Lebuh Keng Kwee may host Penang’s most visited cendol stall but a few hundred metres down the street is one of the city’s hidden enclaves. The chicken curry mee stall just outside the proprietor’s non-descript shophouse is a gem, one that doles out not-too-rich curry noodles with an odd accompaniment – bony chicken leg instead of shredded or chunks of meat. The standard cockles, liver and coagulated pig blood cubes are thrown in along with a pretty Penang-style garnishing of torch ginger flower. The chatty lady at the stall has been simmering curry for more than ten years at Lebuh Cintra, but recently moved to the incense-heavy shophouse she grew up in, only adding charm to the spot.
As dinnertime rumbles by, smoky streetfood calls again in the form of Hainanese satay at Lebuh Chulia. The skewered meat is vastly different from the mamak or Malay variety; turmeric and garlic are used to season and colour the meat, fat is deliberately placed between the meat chunks for a melting effecta basting sauce of coconut milk is brushed over the meat, and the sweet potato sauce on the side is a tangy dip.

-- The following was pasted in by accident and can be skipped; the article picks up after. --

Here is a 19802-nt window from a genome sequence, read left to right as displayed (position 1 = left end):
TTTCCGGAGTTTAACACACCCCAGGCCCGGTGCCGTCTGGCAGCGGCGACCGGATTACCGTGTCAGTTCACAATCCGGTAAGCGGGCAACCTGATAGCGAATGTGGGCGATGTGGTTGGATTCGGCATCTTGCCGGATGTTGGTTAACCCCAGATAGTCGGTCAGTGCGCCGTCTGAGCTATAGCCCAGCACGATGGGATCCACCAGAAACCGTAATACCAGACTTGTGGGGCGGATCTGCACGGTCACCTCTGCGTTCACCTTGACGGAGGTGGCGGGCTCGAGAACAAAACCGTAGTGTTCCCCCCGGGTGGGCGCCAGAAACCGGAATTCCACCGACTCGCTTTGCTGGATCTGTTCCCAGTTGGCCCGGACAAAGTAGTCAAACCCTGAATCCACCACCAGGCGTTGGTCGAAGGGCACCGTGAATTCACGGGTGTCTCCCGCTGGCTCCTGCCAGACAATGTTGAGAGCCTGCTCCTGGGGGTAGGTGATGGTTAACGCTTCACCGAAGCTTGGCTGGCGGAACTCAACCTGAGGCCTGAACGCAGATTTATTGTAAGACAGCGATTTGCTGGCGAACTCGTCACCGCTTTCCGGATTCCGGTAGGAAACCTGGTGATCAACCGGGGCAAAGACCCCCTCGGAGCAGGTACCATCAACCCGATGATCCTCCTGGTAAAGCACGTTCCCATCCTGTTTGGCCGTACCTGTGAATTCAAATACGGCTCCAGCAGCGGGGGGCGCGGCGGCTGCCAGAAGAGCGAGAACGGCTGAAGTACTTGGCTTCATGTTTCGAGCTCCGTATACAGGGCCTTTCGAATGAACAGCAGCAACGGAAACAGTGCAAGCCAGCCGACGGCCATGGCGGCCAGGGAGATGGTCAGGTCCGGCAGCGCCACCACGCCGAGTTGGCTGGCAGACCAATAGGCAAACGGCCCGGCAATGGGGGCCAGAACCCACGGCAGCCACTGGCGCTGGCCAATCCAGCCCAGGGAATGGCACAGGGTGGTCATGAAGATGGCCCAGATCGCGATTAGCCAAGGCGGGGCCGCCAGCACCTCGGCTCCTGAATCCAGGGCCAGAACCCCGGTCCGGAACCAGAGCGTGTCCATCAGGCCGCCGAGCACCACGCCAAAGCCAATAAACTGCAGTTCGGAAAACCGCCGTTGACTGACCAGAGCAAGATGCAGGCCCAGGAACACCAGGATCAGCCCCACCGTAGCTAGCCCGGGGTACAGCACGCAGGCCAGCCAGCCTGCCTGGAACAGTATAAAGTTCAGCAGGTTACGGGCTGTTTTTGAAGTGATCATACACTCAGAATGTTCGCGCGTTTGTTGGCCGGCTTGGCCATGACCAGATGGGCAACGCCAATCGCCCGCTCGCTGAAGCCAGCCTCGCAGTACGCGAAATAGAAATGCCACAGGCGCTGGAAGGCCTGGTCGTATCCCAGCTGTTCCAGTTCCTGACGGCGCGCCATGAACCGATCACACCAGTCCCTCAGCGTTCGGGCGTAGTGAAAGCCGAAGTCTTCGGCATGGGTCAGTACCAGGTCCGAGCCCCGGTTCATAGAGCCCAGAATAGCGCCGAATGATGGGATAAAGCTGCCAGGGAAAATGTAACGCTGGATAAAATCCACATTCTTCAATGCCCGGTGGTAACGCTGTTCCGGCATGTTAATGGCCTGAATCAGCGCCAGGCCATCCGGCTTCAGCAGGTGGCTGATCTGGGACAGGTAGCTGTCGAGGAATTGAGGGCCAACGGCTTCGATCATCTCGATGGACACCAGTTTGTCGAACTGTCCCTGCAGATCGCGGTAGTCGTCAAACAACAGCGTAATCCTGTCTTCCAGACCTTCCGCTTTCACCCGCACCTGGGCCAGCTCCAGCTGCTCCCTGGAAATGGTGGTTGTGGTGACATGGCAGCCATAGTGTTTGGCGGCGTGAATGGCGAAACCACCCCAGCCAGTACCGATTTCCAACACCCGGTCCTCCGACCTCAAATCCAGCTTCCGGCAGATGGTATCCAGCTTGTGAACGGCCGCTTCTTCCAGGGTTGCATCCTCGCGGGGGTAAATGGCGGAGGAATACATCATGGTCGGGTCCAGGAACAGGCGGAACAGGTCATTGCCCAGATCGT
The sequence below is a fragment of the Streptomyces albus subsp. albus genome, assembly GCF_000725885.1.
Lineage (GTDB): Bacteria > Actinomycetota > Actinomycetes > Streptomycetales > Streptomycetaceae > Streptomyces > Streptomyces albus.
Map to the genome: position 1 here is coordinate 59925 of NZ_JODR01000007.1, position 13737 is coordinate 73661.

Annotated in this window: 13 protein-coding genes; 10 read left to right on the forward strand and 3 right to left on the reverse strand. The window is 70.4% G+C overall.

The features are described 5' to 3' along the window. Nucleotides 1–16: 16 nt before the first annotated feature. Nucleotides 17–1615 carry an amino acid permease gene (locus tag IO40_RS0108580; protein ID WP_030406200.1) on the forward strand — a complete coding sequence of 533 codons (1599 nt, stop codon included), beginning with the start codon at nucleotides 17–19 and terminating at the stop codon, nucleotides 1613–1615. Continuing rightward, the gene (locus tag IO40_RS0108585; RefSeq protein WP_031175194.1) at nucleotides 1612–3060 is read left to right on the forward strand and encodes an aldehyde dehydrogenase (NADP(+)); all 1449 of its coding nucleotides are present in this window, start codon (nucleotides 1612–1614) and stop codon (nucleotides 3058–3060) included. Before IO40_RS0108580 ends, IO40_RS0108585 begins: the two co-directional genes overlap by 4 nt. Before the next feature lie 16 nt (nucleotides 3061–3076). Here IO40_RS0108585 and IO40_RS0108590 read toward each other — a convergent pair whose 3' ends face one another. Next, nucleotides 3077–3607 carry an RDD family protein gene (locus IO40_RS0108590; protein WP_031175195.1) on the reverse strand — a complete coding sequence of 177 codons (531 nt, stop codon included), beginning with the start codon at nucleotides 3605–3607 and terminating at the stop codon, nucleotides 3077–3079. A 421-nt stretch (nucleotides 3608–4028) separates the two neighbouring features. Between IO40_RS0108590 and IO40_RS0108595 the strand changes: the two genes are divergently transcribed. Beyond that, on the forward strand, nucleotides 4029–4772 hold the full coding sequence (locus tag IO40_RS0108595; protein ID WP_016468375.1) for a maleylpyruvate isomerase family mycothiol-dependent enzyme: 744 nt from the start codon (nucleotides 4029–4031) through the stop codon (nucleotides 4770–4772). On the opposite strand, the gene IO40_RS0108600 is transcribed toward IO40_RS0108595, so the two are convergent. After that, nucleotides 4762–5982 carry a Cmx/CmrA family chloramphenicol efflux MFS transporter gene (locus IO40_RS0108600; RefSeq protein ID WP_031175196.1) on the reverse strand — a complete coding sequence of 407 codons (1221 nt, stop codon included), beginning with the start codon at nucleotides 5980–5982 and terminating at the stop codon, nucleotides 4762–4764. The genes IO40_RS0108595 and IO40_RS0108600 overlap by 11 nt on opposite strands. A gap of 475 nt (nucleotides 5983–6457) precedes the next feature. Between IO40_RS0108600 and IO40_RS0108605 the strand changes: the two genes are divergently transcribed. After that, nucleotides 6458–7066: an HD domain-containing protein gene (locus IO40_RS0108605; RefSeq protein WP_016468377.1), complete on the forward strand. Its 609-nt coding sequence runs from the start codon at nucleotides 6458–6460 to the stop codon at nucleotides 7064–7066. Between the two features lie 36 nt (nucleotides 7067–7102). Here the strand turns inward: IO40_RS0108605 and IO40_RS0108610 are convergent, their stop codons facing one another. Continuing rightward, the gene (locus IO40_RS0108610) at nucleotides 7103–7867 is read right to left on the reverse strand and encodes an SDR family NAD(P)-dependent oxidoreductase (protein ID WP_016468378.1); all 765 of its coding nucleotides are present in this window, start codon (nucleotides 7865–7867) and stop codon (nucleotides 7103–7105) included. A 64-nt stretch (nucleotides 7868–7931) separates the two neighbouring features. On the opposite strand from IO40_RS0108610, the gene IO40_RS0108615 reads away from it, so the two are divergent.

Once the oil and grease settle by morning, start light with claypot apom manis at Lorong Kuching. The 18-year-old business sees apom maker Ravindran and his family skillfully swirl batter on claypots to strikingly crispy effect. Unlike fluffy, cake-like apom, these paper-thin pancakes are cooked on charcoal with eggs and coconut milk, paradoxically rich ingredients for a treat that’s as light as air. If you’ve been good, don’t stop at one. For a more substantial breakfast, New Cathay Coffee Shop behind the stall sells a gentle, fragrant version of duck koay chiap complete with silky smooth koay and offal meat. Waiting for a table is expected around the 10am mark.
A quick coffee before lunch is best at Cozy in the Rocket, the successor to the now-defunct Penang favourite, Amelie Café. Around the bend from Lebuh Armenian’s (infamous) boy-on-bicycle street art, the café is one of the prettiest in the city with eclectic wood furnishing, a breezy outdoor courtyard and artworks by the owner. Though service is lukewarm, well-brewed coffee and a luscious cempedak crème brûlée compensate.
Before you leave the city, stock up on nostalgic teatime goodies like walnut cookies and egg cakes at Leong Chee Kee Biscuits, a rustic hideaway that also specialises in traditional Cantonese wedding biscuits. If there’s only one thing you buy from the shop, make it the coconut tarts – sugared, grated coconut stuffed into mini tart shells and baked to crusty precision. As you walk out onto Lebuh Cintra with boxes of biscuits, note the nameless 30-year-old yau char kuey shop where pipes of dough are lowered into sizzling woks and dried off without even a remote sign of excess oil. Service may be unreceptive but fried dough cures all.